In earlier posts, we have learned what a percent is and how to calculate it.

Today we are going to use the rule of three to solve different types of problems related to percentages.

###### Rule of three to calculate the percentage of a number

For example, we want to calculate 30% of 360.

30% means 30 for each 100. So the approach would be: if I have 30 from 100, I have *X* from 360:

**100 —— 30**

**360 —— X**

*X* = (30 x 360) / 100

*X* = 108

So, 30% of 360 is 108.

###### Rule of three to calculate a quantity knowing the percentage of it

For example, we know that 25% of a quantity is 49. What is the quantity?

If 25% is 49 then the 100%, which we do not know, will be *X* :

**25 —— 49**

**100 —— X**

*X* = (49 x 100) / 25

*X* = 196

The quantity we are looking for is 196.

###### Rule of three to calculate the percentage represented as a quantity of another

What percentage of 250 does 50 represent?

250 is the 100% and 50 is the percentage that we do not know, *X* :

**250 —— 100**

**50 —— X
**

*X* = (100 x 50) / 250

*X* = 20

50 is 20% of 250.

**Rule of three to calculate the percentage of an unknown quantity knowing another percentage of the quantity**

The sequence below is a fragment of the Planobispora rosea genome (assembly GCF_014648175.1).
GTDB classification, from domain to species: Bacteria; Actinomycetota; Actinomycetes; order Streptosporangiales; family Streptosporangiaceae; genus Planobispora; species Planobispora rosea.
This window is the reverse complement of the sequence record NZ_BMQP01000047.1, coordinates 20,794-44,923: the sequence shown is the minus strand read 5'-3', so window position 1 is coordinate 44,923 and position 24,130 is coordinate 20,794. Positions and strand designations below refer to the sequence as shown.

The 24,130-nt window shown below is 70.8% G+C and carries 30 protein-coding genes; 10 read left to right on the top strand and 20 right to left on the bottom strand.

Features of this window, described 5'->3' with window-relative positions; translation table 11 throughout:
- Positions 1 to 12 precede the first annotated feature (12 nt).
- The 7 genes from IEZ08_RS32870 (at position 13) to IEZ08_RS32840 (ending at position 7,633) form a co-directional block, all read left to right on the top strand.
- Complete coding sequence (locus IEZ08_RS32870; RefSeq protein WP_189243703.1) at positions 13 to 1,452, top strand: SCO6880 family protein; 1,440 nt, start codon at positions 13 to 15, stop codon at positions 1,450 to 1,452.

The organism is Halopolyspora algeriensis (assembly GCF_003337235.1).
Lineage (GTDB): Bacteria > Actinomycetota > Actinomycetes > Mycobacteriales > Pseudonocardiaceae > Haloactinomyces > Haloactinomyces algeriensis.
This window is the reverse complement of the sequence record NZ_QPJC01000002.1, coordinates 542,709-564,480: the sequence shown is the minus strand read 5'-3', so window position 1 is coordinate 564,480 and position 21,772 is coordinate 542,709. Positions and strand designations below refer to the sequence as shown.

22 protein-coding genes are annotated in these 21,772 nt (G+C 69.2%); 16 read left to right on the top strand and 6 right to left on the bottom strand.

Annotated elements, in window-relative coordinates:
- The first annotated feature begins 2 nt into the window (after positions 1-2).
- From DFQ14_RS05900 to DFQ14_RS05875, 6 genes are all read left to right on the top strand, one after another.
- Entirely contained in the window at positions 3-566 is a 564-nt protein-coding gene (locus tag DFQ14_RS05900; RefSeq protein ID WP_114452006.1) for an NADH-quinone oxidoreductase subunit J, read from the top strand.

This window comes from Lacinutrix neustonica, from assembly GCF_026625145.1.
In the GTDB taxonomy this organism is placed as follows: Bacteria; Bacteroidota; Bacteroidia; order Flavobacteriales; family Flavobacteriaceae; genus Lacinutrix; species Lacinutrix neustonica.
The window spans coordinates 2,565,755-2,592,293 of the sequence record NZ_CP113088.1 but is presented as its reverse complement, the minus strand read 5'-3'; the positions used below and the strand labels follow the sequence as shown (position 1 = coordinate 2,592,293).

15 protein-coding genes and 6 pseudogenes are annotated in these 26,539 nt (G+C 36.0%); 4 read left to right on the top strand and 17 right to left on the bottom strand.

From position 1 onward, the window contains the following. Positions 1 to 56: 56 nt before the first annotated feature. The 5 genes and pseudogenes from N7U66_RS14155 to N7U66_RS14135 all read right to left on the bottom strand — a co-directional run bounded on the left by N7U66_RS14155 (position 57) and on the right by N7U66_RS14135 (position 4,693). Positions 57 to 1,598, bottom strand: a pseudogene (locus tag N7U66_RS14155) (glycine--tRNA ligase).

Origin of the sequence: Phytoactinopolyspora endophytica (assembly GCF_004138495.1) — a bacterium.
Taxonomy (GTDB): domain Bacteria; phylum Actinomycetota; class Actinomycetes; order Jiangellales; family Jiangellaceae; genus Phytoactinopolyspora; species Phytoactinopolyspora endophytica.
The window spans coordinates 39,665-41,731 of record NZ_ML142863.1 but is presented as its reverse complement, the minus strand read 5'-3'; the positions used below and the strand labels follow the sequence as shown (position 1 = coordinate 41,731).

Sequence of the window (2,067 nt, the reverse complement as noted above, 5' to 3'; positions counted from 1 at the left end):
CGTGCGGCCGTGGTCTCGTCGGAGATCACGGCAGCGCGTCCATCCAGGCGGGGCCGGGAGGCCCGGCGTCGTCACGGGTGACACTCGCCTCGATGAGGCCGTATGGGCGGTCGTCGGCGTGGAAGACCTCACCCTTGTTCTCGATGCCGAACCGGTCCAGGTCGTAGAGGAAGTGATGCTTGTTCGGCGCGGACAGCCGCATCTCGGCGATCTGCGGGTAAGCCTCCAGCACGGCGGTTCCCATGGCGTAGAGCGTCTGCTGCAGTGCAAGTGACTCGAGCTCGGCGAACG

We know that 40% of a quantity is 78, how much would 60% be of the same quantity?

The 40% is 78 and we want to calculate 60%, which will be *X *:

**40 —— 78**

**60 —— X**

*X* = (78 x 60) / 40

*X* = 117

So 60% of this quantity is 117.

Today we have learned to solve different problems related to percentages using the same tool: the rule of three. To learn more about this and other contents from primary mathematics, check out Smartick and try it for free.

### Learn More:

- Learn the Basic Concepts of the Rule of 3
- Direct and Inverse Rule of 3 Problems
- Percentage: What Is It and How do We Calculate It?
- Singapore Bar Model and Percentages
- How to Calculate the Least Common Multiple Using a 100 Square

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